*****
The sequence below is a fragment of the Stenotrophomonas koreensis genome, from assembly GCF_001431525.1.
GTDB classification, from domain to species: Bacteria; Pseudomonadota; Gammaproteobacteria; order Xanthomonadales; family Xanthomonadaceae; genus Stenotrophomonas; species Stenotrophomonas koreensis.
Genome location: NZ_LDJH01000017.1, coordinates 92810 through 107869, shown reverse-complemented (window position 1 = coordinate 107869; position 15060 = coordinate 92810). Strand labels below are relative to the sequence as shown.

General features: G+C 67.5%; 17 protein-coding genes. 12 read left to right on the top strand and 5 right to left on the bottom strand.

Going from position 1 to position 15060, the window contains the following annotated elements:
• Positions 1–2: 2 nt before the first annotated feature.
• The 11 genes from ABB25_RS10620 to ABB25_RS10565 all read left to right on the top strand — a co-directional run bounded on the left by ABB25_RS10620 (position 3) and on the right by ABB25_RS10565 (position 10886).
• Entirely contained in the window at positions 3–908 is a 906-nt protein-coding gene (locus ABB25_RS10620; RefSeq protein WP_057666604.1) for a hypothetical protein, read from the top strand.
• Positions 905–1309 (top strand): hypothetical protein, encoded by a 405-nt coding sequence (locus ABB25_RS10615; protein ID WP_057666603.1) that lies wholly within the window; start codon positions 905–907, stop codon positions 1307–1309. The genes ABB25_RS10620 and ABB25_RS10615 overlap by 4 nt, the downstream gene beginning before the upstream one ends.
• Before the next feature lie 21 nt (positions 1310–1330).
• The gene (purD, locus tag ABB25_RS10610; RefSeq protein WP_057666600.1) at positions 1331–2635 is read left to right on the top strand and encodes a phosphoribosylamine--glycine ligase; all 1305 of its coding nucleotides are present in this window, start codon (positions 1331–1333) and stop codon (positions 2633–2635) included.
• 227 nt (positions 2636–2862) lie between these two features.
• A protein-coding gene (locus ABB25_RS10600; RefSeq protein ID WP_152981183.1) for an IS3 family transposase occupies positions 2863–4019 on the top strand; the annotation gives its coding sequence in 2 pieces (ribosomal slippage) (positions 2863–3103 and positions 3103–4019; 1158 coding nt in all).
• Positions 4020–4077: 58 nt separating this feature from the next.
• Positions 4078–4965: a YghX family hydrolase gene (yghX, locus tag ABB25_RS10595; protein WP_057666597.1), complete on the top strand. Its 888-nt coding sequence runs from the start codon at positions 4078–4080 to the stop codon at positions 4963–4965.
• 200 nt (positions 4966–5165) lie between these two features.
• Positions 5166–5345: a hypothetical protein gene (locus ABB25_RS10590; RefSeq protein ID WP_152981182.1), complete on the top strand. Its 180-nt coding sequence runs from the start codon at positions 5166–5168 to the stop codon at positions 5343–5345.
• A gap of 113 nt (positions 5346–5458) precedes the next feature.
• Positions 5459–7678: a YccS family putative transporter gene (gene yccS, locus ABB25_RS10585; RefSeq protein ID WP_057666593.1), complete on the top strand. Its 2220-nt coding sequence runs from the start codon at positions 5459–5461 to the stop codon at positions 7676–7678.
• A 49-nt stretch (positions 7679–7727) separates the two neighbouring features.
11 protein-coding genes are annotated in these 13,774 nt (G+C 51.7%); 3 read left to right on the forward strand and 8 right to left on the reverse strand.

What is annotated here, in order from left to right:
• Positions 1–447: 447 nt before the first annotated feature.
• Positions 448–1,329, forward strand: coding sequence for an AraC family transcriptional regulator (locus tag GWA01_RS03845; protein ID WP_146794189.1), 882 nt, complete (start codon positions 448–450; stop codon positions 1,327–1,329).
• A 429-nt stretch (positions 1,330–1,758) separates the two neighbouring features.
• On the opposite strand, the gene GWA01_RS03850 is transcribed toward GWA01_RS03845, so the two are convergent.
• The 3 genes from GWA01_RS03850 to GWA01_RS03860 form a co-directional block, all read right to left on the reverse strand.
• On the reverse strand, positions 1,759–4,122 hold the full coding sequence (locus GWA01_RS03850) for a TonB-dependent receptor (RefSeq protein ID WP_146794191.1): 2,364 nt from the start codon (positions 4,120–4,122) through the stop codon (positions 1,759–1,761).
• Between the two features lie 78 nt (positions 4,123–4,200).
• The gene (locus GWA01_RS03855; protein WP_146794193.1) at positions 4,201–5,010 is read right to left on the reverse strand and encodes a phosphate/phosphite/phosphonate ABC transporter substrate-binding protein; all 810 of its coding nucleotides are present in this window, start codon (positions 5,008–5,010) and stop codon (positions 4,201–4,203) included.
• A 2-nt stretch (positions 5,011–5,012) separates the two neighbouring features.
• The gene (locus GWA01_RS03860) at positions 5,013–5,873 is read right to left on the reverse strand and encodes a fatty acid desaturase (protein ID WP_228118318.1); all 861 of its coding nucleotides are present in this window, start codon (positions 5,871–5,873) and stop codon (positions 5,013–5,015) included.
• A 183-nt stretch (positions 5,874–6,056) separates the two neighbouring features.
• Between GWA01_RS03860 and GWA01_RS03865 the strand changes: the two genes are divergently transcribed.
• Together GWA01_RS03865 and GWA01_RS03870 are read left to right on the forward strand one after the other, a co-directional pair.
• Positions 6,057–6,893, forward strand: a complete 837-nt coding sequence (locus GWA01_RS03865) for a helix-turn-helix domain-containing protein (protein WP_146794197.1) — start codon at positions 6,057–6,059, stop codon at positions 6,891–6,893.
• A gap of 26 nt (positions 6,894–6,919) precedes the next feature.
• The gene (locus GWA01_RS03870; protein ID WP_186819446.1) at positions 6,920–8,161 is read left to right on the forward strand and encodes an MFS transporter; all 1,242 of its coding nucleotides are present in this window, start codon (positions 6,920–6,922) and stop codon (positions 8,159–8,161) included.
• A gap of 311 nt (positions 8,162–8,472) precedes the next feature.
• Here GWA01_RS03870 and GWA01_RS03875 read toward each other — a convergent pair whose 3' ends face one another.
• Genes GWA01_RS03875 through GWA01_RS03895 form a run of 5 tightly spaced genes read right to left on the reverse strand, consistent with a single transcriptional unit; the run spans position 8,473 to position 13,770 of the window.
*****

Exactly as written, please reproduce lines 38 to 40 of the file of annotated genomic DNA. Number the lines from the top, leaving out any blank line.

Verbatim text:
• The gene (locus GWA01_RS03870; protein ID WP_186819446.1) at positions 6,920–8,161 is read left to right on the forward strand and encodes an MFS transporter; all 1,242 of its coding nucleotides are present in this window, start codon (positions 6,920–6,922) and stop codon (positions 8,159–8,161) included.
• A gap of 311 nt (positions 8,162–8,472) precedes the next feature.
• Here GWA01_RS03870 and GWA01_RS03875 read toward each other — a convergent pair whose 3' ends face one another.